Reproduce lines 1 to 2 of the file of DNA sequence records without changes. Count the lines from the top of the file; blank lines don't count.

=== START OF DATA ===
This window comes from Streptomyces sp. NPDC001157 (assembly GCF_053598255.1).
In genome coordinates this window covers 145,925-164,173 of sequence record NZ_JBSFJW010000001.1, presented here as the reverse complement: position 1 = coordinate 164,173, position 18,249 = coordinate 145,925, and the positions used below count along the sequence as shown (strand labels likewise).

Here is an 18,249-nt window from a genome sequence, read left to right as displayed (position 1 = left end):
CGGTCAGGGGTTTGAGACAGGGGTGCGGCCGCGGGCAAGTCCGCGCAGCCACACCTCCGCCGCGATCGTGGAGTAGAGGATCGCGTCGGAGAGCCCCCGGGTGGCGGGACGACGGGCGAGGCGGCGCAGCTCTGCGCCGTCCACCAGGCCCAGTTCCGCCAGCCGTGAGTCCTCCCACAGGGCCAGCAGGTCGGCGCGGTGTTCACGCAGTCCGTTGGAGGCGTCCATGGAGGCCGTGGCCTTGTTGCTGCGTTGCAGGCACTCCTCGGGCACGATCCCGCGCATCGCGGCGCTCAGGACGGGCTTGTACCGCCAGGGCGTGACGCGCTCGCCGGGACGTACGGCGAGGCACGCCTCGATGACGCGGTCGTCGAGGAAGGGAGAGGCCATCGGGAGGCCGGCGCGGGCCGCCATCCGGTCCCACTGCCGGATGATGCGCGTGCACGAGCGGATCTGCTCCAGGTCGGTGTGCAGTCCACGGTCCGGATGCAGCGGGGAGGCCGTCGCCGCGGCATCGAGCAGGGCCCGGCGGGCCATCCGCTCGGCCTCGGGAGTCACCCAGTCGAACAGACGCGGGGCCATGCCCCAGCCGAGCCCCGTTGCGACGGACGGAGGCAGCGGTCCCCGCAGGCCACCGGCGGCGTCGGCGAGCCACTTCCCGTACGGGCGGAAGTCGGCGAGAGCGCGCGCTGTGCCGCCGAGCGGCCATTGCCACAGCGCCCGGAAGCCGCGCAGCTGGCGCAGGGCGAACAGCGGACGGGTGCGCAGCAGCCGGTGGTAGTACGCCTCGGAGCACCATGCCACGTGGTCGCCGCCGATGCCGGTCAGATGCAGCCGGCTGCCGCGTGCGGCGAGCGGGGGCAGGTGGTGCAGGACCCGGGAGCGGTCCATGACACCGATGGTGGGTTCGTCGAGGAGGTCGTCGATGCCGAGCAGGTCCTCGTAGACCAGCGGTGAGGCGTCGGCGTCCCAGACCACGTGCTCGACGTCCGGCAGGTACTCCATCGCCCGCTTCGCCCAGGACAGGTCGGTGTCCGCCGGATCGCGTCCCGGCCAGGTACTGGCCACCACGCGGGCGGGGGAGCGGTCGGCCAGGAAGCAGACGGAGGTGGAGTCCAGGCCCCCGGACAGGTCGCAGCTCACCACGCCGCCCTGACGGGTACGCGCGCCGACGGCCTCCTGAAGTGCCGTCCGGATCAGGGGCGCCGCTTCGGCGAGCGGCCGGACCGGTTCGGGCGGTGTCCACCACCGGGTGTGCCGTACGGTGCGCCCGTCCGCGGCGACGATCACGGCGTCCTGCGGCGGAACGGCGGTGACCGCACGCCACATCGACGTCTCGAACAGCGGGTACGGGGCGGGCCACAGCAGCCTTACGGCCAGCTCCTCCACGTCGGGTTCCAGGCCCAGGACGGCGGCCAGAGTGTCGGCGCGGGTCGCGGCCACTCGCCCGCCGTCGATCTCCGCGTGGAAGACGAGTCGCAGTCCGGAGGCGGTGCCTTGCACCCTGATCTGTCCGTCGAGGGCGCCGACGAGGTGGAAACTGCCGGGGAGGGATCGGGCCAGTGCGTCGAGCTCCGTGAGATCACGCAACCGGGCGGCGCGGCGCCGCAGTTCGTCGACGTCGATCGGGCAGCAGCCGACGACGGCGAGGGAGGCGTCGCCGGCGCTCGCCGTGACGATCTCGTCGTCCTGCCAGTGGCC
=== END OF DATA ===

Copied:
This window comes from Streptomyces sp. NPDC001157 (assembly GCF_053598255.1).
In genome coordinates this window covers 145,925-164,173 of sequence record NZ_JBSFJW010000001.1, presented here as the reverse complement: position 1 = coordinate 164,173, position 18,249 = coordinate 145,925, and the positions used below count along the sequence as shown (strand labels likewise).